All around the park is a running trail. We have ran the trail ourselves and it brings you past lovely scenes, the pond, historical tombs from hundreds of years ago, palm trees, bamboo forests you name it. At the time we were there before COVID we actually saw many foreigners, expats or students or so, jogging the trail as well. This time we were there last June, we hardly saw any foreigners except for a few tourists (who did not come for jogging). As you run along the trail, make sure to stop and admire the historical structures, see next point. At the north entrance on Subramanian Bharti Marg is the runners club meeting point. Check it out for yourself, we have no connections or personal references.
Admire the archeological sites
Everywhere you look in Lodhi Gardens you will see a historical structure of at least 500 years old. Most are tombs, Gateways or Mosques from the Lodhi dynasty or Sayyid dynasty. Despite being so old and of such archeological importance you can actually still climb the tombs and go inside. I am not assuming this will be the case for a very long time, so while you can, you might as well admire the intricate carvings, beautiful architecture and historical energy. Check out the Bada Gumbad mosque, Bada Gumbad gateway, the Shah Tomb surrounded by majestic palm trees, or the Sikander Lodi Tomb with its impressive stone wall surrounding it. And don’t miss the Athpula or Eight Pier Bridge, a beautiful 16th century stone bridge constructed during Emperor Akbar’s reign, consisting of seven arches and supported by eight columns.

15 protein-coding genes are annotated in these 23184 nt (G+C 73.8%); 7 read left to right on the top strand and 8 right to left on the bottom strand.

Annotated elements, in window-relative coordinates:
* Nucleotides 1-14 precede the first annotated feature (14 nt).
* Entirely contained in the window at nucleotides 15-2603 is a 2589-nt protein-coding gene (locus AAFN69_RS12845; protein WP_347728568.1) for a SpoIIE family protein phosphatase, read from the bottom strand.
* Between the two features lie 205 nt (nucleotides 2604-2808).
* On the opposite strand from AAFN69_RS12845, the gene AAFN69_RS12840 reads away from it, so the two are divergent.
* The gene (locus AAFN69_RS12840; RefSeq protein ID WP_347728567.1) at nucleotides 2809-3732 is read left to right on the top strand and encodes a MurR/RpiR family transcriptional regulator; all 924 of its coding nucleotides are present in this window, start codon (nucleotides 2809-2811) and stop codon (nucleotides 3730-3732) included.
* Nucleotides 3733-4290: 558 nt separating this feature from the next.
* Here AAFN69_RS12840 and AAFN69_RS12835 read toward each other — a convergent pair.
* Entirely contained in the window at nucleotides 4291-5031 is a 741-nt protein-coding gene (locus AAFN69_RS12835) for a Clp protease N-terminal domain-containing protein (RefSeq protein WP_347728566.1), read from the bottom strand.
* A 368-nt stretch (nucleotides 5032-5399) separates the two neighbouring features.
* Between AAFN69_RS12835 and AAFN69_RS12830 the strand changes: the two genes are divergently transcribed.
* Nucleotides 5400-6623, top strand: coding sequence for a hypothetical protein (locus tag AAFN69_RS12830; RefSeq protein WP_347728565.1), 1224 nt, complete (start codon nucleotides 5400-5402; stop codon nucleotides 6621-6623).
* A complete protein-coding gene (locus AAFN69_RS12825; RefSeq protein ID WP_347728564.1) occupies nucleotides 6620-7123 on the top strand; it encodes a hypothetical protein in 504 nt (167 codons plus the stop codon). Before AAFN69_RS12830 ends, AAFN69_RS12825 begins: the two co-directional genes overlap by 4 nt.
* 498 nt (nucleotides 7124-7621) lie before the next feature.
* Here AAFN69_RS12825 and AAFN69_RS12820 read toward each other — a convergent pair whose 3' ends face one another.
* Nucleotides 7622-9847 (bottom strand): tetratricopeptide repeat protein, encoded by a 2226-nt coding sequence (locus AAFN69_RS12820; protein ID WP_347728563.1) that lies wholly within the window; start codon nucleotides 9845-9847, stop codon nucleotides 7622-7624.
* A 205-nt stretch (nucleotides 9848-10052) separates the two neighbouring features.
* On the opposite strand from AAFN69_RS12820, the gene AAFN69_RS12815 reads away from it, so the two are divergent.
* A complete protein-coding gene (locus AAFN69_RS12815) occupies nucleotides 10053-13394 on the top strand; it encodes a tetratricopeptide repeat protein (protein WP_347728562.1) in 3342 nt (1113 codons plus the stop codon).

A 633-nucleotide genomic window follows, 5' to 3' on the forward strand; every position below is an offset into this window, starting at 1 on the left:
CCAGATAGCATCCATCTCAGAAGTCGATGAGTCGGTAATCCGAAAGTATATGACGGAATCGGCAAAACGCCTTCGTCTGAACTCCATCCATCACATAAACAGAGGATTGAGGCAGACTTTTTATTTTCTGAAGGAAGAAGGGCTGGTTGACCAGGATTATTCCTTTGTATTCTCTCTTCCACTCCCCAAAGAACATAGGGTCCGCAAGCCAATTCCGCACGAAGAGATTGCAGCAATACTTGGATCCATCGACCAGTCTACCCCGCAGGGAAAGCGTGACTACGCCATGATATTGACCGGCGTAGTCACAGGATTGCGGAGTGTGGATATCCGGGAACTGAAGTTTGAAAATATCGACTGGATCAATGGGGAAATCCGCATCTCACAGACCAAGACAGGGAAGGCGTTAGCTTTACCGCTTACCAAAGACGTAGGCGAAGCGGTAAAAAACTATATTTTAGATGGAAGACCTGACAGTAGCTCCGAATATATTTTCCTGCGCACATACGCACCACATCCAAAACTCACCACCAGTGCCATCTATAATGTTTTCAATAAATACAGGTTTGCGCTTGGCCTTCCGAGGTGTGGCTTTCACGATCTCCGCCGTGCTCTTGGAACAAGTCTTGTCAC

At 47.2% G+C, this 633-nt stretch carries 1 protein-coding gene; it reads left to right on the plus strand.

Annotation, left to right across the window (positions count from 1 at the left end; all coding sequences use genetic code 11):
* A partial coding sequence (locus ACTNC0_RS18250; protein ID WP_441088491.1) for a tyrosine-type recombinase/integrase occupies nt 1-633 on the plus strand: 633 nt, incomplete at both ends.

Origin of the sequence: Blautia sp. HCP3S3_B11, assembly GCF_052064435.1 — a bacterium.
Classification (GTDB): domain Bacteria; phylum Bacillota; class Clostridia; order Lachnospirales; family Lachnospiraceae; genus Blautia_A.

Have a picnic
In the weekend you will see many families have a picnic on the large lawn at the Lodhi Road entrance. It is a busy and happy sight with children running around, teenagers climbing the Bada Gumbad structures and elderly sitting on benches. During the week you can spot school children having a picnic in the park. It is a favorite pastime and when you are in Lodhi Gardens, you might as well have your picnic too. Need inspiration what to take? Check out some popsicle recipes here or this recipe for a yogic cake perfect for a picnic.
Enjoy the flora and fauna